Land as a static natural resource cannot be moved from one place to another, and it’s limited. The land supply in an area is usually fixed, except forests are being cleared and seas are being filled. Fortunately, innovations have helped the ever-growing human population to maximize the use of limited land for their primary need for shelter. Rather than accommodations being built to spread around, taking more of the limited land, they are now being constructed so that spaces that can accommodate more people are built on top of each other.
This has seen buildings like the Burg Khalifa, with 163 floors, being constructed. Thankfully, with such an innovation defying the traditional order of accommodation being built, other innovations came to life to aid the living and commuting users of these tall buildings. One of the innovations that have thus helped is an elevator.
An elevator helps to solve one of the major problems of these tall buildings, which is in-building transportation. Imagine climbing a flight of stairs to go to the 163rd floor of a building. That would have been a painstaking task for someone to do in a day, not to talk of multiple times a day. However, with an elevator, one can commute to and fro the 163rd floor in a few seconds.
Unfortunately, this innovation doesn’t come without its woes. Sometimes, when they malfunction, they can turn from an aid machine to a death trap. As reported by CBS News, one of many cases of an elevator accident is that of a man trapped in an out-of-control elevator.
Who Is To Blame For An Elevator Accident?
According to a publication by The National Institute for Occupational Safety and Health (NIOSH), “incidents involving elevators and escalators kill about 30 and seriously injure about 17,000 people each year in the United States….with elevators cause almost 90 percent of the deaths and 60 percent of serious injuries.”
A further detailed dive by the publication into how the accidents happen explained that almost half of the percentage of people injured from an elevator accident is usually sustained by those working in or around the elevator, doing maintenance, installation, or repair. They can fall into the shaft, get trapped between moving elevators, or be injured by a free-falling compartment. One such case is Buckley v. COLUMBIA GRAMMAR.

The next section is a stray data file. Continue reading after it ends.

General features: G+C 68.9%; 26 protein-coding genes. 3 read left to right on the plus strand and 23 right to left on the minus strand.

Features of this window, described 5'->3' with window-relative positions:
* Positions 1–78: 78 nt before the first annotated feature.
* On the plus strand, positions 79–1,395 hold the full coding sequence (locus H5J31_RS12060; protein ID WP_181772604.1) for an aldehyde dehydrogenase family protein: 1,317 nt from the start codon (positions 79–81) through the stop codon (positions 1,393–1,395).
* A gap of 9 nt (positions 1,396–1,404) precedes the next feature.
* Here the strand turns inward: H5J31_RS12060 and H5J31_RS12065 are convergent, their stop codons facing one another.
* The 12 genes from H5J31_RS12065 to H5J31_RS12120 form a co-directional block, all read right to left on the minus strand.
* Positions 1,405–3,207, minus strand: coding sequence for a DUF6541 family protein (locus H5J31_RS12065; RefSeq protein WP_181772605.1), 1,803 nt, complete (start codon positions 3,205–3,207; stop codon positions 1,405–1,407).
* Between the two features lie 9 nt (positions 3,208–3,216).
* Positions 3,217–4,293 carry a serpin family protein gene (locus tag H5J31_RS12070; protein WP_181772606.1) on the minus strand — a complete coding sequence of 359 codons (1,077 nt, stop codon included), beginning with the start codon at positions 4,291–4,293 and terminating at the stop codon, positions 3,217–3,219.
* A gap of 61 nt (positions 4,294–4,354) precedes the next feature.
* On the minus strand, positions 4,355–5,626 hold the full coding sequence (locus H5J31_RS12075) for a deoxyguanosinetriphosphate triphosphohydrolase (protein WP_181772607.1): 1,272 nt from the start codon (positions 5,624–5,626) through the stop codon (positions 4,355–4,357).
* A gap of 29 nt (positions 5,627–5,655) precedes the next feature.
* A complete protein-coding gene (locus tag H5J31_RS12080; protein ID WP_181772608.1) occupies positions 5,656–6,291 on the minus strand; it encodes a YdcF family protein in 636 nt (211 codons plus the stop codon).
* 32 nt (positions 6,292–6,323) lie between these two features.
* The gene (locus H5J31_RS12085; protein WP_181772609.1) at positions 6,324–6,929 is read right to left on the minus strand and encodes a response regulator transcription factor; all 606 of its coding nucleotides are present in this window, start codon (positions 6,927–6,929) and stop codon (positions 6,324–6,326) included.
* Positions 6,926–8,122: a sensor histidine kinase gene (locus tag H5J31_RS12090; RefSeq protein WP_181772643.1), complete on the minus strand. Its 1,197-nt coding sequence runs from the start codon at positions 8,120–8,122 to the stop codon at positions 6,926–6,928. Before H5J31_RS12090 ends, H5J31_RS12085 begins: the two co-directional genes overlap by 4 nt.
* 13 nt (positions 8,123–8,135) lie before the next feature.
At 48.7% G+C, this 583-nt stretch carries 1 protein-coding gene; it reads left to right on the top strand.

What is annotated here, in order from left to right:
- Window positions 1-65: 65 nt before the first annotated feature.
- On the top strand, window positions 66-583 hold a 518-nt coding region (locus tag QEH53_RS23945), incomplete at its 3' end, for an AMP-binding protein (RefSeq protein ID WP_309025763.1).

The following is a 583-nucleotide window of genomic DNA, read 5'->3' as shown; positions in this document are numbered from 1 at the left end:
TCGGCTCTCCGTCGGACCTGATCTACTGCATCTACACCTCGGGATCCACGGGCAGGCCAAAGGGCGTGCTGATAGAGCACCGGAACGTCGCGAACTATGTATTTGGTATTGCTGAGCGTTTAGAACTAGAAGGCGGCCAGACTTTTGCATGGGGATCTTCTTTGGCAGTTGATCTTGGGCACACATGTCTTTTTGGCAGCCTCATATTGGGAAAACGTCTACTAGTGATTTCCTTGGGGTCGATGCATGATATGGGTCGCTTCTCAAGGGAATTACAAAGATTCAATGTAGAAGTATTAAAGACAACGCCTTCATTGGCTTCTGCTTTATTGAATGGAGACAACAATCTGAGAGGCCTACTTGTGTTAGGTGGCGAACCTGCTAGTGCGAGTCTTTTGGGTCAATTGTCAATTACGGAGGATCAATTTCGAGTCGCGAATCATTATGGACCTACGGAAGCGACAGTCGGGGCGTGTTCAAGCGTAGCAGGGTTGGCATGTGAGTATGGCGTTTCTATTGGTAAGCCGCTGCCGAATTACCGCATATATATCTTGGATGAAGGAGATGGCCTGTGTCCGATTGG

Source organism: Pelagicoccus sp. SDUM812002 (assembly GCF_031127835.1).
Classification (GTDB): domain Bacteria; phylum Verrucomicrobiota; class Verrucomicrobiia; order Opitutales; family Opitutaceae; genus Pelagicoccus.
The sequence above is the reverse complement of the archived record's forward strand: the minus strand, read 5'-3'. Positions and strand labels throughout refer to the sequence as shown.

In addition, folks who are commuters and users of elevators can get unlucky and injured due to an elevator accident. One such sad case is that of Millington v. Southeastern Elevator Co. In this case, the plaintiff’s husband got involved in an elevator accident that left him completely paralyzed from his waist down.
When such events happen, some third parties could be held liable for the accident caused by the elevator. Premises liability makes the owner of the building where the elevator operates, responsible for injuries sustained.
Also, the manufacturer can be held liable if the injury is caused by a defective elevator. Elevators require maintenance, and in a case where the lack of maintenance causes an accident, the party responsible for the maintenance can also be held liable. A perfect example is the case of Chakalis v. Elevator Solutions, Inc.
In the above-mentioned case, the injured plaintiff sued the elevator maintenance company, the apartment’s owner, and the property manager’s agent on the grounds of negligence and premises liability after she sustained personal injuries from a malfunctioning elevator in her apartment building.
The Role Of Visualization And Animation In Elevator Accident Reconstruction
An elevator accident case that ends in a court trial can be won with the introduction of visualization and legal animation videos.
Legal animation, over the years, has rightly proved its ability in court to demystify complex accident reconstruction and make comprehension easier for the jury in a courtroom.
With an elevator accident case at hand, how the accident happened, what caused the accident, how the accident could have been prevented, and the injuries sustained by different parties as a result of the accident can be illustrated.
In addition, the faulty mechanics of an elevator and the different parts of an animation can be appropriately illustrated with animation.
Take the case of Chakalis v. Elevator Solutions mentioned above as an example. In that case, the plaintiff took an elevator to help her to the sixth floor where she lives. However, the elevator malfunctioned and began shaking, going up and down before suddenly dropping six floors, crashing into the bottom level, bouncing up about six feet, and then bouncing several more times before finally resting. This accident caused the plaintiff, who was in the elevator, a laceration in her head and tenderness in her back.
With the aid of an animation, an accident reconstruction showing the elevator malfunctioning, moving up and down, while the plaintiff was still inside can be illustrated to the jury. The injury caused to the plaintiff due to the movements can also be illustrated.
This visualization will go a long way in showing the jury the severity of the injury and how traumatic such an event can be to a survivor.
The best courtroom animations aren’t just created out of the sheer creative genius of an animator. It requires the expertise of a courtroom animation company with proven systems to get the facts of the case and tailor the animation to correlate with the facts. This is because trial animations are not like any other form of animation. They have to meet the admissibility requirements of the law.
Hence, to use an animation of an elevator accident as a demonstrative aid in court, one must consider its admissibility while creating it.